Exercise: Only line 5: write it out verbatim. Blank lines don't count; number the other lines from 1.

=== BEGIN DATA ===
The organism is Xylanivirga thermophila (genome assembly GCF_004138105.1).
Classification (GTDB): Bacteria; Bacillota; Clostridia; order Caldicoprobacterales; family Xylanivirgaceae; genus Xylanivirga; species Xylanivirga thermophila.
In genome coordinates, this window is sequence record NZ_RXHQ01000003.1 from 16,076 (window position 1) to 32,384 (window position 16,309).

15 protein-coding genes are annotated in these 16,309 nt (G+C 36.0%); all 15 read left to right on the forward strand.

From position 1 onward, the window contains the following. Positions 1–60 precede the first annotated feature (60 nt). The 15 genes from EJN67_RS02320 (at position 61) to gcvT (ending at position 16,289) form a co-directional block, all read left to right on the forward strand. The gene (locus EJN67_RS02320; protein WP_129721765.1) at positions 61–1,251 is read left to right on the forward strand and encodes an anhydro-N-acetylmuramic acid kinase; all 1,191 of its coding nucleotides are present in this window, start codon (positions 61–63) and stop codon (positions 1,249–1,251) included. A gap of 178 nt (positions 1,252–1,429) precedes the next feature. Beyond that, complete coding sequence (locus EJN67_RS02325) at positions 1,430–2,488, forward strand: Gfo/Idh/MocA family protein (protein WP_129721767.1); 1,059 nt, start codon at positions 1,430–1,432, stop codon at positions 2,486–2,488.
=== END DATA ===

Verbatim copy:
From position 1 onward, the window contains the following. Positions 1–60 precede the first annotated feature (60 nt). The 15 genes from EJN67_RS02320 (at position 61) to gcvT (ending at position 16,289) form a co-directional block, all read left to right on the forward strand. The gene (locus EJN67_RS02320; protein WP_129721765.1) at positions 61–1,251 is read left to right on the forward strand and encodes an anhydro-N-acetylmuramic acid kinase; all 1,191 of its coding nucleotides are present in this window, start codon (positions 61–63) and stop codon (positions 1,249–1,251) included. A gap of 178 nt (positions 1,252–1,429) precedes the next feature. Beyond that, complete coding sequence (locus EJN67_RS02325) at positions 1,430–2,488, forward strand: Gfo/Idh/MocA family protein (protein WP_129721767.1); 1,059 nt, start codon at positions 1,430–1,432, stop codon at positions 2,486–2,488.